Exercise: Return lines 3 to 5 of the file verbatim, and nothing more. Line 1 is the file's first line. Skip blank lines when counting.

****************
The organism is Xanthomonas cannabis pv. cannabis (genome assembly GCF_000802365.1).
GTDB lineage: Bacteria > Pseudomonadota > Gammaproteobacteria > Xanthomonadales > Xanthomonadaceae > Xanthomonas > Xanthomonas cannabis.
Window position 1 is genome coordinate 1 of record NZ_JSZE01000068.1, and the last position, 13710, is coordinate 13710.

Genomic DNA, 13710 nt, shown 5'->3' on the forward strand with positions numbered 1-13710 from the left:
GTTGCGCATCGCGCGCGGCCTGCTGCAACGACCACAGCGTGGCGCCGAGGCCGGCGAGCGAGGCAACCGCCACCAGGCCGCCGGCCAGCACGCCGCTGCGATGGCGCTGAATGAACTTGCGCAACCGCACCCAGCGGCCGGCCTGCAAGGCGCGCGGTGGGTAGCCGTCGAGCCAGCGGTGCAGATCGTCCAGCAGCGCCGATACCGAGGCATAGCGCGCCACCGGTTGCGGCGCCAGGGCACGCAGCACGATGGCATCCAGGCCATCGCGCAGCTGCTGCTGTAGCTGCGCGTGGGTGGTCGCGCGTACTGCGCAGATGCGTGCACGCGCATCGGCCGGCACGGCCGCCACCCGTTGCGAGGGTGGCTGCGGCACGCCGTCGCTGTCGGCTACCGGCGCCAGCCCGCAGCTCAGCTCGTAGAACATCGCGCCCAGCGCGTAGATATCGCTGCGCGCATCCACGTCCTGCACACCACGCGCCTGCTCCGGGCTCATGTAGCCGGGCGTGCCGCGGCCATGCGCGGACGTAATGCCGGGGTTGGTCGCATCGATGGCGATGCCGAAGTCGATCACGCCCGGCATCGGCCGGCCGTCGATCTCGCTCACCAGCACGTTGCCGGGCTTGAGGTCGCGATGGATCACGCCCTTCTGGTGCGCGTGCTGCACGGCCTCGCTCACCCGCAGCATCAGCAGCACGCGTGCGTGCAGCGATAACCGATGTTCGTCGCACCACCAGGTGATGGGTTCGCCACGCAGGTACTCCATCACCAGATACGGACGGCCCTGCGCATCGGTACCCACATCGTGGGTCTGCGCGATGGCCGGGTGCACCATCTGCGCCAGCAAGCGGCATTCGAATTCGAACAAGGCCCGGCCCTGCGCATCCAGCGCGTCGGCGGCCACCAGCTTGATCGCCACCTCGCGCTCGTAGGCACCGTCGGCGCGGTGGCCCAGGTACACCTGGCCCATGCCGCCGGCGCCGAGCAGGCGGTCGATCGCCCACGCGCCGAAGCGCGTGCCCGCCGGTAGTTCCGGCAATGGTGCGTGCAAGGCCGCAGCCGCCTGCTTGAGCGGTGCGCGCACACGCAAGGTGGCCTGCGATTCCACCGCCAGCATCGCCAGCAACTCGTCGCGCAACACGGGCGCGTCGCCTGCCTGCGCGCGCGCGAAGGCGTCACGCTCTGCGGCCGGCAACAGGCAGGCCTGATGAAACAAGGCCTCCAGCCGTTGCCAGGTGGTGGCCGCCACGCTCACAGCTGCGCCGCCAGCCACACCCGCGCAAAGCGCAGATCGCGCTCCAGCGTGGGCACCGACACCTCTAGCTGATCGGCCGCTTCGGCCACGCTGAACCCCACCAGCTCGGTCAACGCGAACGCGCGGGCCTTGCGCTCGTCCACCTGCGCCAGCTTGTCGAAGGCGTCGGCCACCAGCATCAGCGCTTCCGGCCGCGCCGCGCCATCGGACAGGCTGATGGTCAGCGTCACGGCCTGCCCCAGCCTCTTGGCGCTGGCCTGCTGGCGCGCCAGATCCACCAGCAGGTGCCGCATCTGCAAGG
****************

Window position 1 is genome coordinate 1 of record NZ_JSZE01000068.1, and the last position, 13710, is coordinate 13710.

Genomic DNA, 13710 nt, shown 5'->3' on the forward strand with positions numbered 1-13710 from the left:
GTTGCGCATCGCGCGCGGCCTGCTGCAACGACCACAGCGTGGCGCCGAGGCCGGCGAGCGAGGCAACCGCCACCAGGCCGCCGGCCAGCACGCCGCTGCGATGGCGCTGAATGAACTTGCGCAACCGCACCCAGCGGCCGGCCTGCAAGGCGCGCGGTGGGTAGCCGTCGAGCCAGCGGTGCAGATCGTCCAGCAGCGCCGATACCGAGGCATAGCGCGCCACCGGTTGCGGCGCCAGGGCACGCAGCACGATGGCATCCAGGCCATCGCGCAGCTGCTGCTGTAGCTGCGCGTGGGTGGTCGCGCGTACTGCGCAGATGCGTGCACGCGCATCGGCCGGCACGGCCGCCACCCGTTGCGAGGGTGGCTGCGGCACGCCGTCGCTGTCGGCTACCGGCGCCAGCCCGCAGCTCAGCTCGTAGAACATCGCGCCCAGCGCGTAGATATCGCTGCGCGCATCCACGTCCTGCACACCACGCGCCTGCTCCGGGCTCATGTAGCCGGGCGTGCCGCGGCCATGCGCGGACGTAATGCCGGGGTTGGTCGCATCGATGGCGATGCCGAAGTCGATCACGCCCGGCATCGGCCGGCCGTCGATCTCGCTCACCAGCACGTTGCCGGGCTTGAGGTCGCGATGGATCACGCCCTTCTGGTGCGCGTGCTGCACGGCCTCGCTCACCCGCAGCATCAGCAGCACGCGTGCGTGCAGCGATAACCGATGTTCGTCGCACCACCAGGTGATGGGTTCGCCACGCAGGTACTCCATCACCAGATACGGACGGCCCTGCGCATCGGTACCCACATCGTGGGTCTGCGCGATGGCCGGGTGCACCATCTGCGCCAGCAAGCGGCATTCGAATTCGAACAAGGCCCGGCCCTGCGCATCCAGCGCGTCGGCGGCCACCAGCTTGATCGCCACCTCGCGCTCGTAGGCACCGTCGGCGCGGTGGCCCAGGTACACCTGGCCCATGCCGCCGGCGCCGAGCAGGCGGTCGATCGCCCACGCGCCGAAGCGCGTGCCCGCCGGTAGTTCCGGCAATGGTGCGTGCAAGGCCGCAGCCGCCTGCTTGAGCGGTGCGCGCACACGCAAGGTGGCCTGCGATTCCACCGCCAGCATCGCCAGCAACTCGTCGCGCAACACGGGCGCGTCGCCTGCCTGCGCGCGCGCGAAGGCGTCACGCTCTGCGGCCGGCAACAGGCAGGCCTGATGAAACAAGGCCTCCAGCCGTTGCCAGGTGGTGGCCGCCACGCTCACAGCTGCGCCGCCAGCCACACCCGCGCAAAGCGCAGATCGCGCTCCAGCGTGGGCACCGACACCTCTAGCTGATCGGCCGCTTCGGCCACGCTGAACCCCACCAGCTCGGTCAACGCGAACGCGCGGGCCTTGCGCTCGTCCACCTGCGCCAGCTTGTCGAAGGCGTCGGCCACCAGCATCAGCGCTTCCGGCCGCGCCGCGCCATCGGACAGGCTGATGGTCAGCGTCACGGCCTGCCCCAGCCTCTTGGCGCTGGCCTGCTGGCGCGCCAGATCCACCAGCAGGTGCCGCATCTGCAAGG